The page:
HomeIndian Space ResearchAnother Milestone: ISRO successfully places Aditya L1 in orbit an hour after...

Another Milestone: ISRO successfully places Aditya L1 in orbit an hour after challenging launch

Source : The Indian Express

Another Milestone: ISRO successfully places Aditya L1 in orbit an hour after challenging launch
ISRO’s launch vehicle PSLV-C57 rocket carrying India’s first solar mission, Aditya-L1, lifts off from the Satish Dhawan Space Centre. (PTI)

Another Milestone: ISRO successfully places Aditya L1 in orbit an hour after challenging launch

As the Chandrayaan-3 lander and rover continue to collect data on the Moon, the Indian Space Research Organisation (ISRO) on Saturday successfully launched the observatory that will study the Sun from 1.5 million kilometres away. It took nearly 63 minutes for one of the heaviest configurations of the PSLV to place the spacecraft in a precise elliptical orbit of nearly 235 km x 19,500 km.

This was the first time the fourth stage of the PSLV was fired two separate times to take the primary payload of the mission to the precise place for orbit insertion. During the firings of the fourth stage of PSLV and the coasting phase in between, there were two instances — one for nearly 25 minutes and another for just over two minutes — when there were no eyes on the satellite. It was only after a ship-based station and then Kourou ground station acquired the data that the flight path could be seen.

After the precise injection into the orbit, ISRO Chairperson S Somanath said: “Congratulations, the Aditya L1 spacecraft is injected in an elliptical orbit very precisely in a very unique mission mode, with the upper stage of the PSLV taking two burns for the primary satellite for the first time.”

Mission Director Biju S R added: “The orbital requirements given by the satellite team were very challenging. We have gone for a new mission descent strategy. We have gone through numerous simulations to validate this and this is the proof. With this, the capability of PSLV has increased manifold to venture into new and challenging missions.”

Somanath also took the opportunity to mention that the historic Chandrayaan-3 lander and rover continued to collect data on the Moon, with the rover having moved 100 metres from the lander.

“Congratulations India. Congratulations ISRO,” said Union Minister of State for the Department of Space Dr Jitendra Singh who was present in the mission control complex during the launch.

From the orbit around the Earth, the spacecraft will slowly be raised by the ISRO team through a series of manoeuvres till it slingshots towards the Sun. The spacecraft will take 125 days to reach its final destination of a halo orbit around the L1 point 1.5 million kilometres away.

The launch of a second big-ticket science mission on the heels of Chandrayaan-3 was interspersed with a discussion with all the science experts whose teams have contributed to designing the sensitive instruments that the spacecraft now carries.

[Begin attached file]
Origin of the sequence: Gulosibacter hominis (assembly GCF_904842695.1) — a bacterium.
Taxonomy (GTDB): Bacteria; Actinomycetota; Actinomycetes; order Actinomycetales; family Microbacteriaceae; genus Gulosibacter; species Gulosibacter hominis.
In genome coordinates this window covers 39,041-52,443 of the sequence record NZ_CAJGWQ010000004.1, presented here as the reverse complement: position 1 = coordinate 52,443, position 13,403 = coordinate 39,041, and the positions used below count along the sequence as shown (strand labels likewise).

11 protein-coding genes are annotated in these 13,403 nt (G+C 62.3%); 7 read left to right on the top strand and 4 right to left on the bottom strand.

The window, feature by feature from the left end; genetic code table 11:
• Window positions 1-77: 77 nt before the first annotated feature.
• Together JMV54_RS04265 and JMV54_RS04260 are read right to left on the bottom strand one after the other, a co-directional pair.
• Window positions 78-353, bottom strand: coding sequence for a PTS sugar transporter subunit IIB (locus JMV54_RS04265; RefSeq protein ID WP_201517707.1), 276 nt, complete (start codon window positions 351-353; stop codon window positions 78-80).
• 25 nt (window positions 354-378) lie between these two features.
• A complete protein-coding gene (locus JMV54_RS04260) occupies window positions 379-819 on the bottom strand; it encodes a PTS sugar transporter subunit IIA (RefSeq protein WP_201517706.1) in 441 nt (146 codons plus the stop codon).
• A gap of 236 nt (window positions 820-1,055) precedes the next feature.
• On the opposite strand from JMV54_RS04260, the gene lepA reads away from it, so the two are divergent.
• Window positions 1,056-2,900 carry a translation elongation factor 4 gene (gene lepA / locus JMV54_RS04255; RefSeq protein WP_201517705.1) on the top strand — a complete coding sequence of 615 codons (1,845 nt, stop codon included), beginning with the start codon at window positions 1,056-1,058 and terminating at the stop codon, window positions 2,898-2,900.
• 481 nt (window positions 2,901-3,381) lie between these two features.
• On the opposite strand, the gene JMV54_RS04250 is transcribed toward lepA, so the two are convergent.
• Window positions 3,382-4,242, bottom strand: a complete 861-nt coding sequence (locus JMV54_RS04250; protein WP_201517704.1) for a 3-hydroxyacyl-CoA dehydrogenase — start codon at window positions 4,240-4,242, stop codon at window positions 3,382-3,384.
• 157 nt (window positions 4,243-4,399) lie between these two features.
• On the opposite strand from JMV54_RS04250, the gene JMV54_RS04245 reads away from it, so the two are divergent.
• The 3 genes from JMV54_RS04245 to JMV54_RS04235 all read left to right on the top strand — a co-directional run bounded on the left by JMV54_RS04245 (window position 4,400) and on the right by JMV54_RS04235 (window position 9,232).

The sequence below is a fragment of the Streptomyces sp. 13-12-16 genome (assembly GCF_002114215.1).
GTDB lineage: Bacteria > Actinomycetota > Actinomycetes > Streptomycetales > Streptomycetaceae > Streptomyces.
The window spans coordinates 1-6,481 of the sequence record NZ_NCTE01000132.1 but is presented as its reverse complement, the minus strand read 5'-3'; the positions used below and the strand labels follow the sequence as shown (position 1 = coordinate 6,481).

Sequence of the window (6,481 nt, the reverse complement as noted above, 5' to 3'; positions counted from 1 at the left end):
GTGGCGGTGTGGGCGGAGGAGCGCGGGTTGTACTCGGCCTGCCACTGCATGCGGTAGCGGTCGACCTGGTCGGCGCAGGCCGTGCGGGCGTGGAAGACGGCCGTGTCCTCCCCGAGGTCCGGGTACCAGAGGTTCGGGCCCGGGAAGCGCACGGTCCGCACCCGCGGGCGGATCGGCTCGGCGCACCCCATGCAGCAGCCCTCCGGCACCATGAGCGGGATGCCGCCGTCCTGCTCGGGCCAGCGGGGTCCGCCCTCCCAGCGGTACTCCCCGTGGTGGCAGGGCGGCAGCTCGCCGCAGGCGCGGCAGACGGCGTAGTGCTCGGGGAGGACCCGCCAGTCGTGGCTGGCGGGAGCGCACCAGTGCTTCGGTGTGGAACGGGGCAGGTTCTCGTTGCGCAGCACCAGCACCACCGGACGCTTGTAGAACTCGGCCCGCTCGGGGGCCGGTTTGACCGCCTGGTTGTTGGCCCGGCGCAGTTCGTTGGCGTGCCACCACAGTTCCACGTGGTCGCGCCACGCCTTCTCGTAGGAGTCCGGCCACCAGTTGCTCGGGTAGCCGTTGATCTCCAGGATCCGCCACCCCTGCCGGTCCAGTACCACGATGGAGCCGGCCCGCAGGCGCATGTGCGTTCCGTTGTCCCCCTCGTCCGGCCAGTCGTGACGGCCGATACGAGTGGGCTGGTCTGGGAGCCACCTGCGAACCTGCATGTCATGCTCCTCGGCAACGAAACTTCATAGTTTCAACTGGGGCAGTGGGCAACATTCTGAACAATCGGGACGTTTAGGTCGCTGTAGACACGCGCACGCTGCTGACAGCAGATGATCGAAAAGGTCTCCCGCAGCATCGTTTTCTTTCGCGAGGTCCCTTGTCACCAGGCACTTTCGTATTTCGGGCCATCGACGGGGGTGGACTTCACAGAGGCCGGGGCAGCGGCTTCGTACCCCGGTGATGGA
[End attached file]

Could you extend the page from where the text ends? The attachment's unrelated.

Dr Sanaka Subramanian, the scientist leading the Aditya L1 mission, said that at the time when the mission was conceived it was ensured that it would provide a unique set of data that has not been provided by any other mission so far. He said that the seven payloads onboard the Aditya L1 will help study the Sun comprehensively — it carries instruments that can see the Sun in multiple wavelengths such as X-ray, UV, and visible light; it can study the radiation, particles, and magnetic fields emitted by the Sun; it can also study various phenomenon in different directions.

The scientists said that heliophysicists from not just India but the world were awaiting the results of the mission. The Indian space agency is only the third after the National Aeronautics and Space Administration (NASA) and the European Space Agency (ESA) to place an observatory at the L1 point between the Earth and the Sun.

“The Sun is a giant sphere of gas and Aditya L1 would study the outer atmosphere of the Sun. Aditya L1 will neither land on the Sun nor approach the Sun any closer,” ISRO said on Friday.

The timing of the launch was chosen to allow for the best observation window to study the Sun.

“For a mission to L1 point, the ideal launch window is between January and September considering the fuel requirements and planetary positions. The good thing is that the spacecraft will reach its designated orbit in early 2024 allowing it a good few months of observation of the ascending solar cycle and then the descending cycle in 2025,” Prof R Ramesh from the Indian Institute of Astrophysics, whose team was involved in developing the scientific experiments that will be carried by the mission, previously said. The solar cycle usually follows an 11-year pattern.

The main objective of the mission is to get a deeper understanding of the star closest to us and how its radiation, heat, flow of particles, and magnetic fields affect us.



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